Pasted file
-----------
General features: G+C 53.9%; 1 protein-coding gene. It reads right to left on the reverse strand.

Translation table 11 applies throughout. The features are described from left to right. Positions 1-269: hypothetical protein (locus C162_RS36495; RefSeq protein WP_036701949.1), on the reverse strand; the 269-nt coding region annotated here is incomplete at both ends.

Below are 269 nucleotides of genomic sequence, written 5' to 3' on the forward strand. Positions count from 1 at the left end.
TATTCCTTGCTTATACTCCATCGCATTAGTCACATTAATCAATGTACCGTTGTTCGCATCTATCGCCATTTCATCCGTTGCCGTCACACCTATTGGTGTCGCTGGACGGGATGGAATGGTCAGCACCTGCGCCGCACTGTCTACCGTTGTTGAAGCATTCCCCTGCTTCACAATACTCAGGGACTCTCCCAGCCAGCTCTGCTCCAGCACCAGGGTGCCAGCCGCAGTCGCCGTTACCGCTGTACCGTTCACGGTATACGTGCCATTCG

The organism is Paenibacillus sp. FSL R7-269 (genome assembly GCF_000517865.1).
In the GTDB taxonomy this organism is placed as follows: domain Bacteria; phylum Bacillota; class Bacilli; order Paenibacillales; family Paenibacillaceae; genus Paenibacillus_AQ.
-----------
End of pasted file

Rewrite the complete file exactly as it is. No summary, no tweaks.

General features: G+C 53.9%; 1 protein-coding gene. It reads right to left on the reverse strand.

Translation table 11 applies throughout. The features are described from left to right. Positions 1-269: hypothetical protein (locus C162_RS36495; RefSeq protein WP_036701949.1), on the reverse strand; the 269-nt coding region annotated here is incomplete at both ends.

Below are 269 nucleotides of genomic sequence, written 5' to 3' on the forward strand. Positions count from 1 at the left end.
TATTCCTTGCTTATACTCCATCGCATTAGTCACATTAATCAATGTACCGTTGTTCGCATCTATCGCCATTTCATCCGTTGCCGTCACACCTATTGGTGTCGCTGGACGGGATGGAATGGTCAGCACCTGCGCCGCACTGTCTACCGTTGTTGAAGCATTCCCCTGCTTCACAATACTCAGGGACTCTCCCAGCCAGCTCTGCTCCAGCACCAGGGTGCCAGCCGCAGTCGCCGTTACCGCTGTACCGTTCACGGTATACGTGCCATTCG

The organism is Paenibacillus sp. FSL R7-269 (genome assembly GCF_000517865.1).
In the GTDB taxonomy this organism is placed as follows: domain Bacteria; phylum Bacillota; class Bacilli; order Paenibacillales; family Paenibacillaceae; genus Paenibacillus_AQ.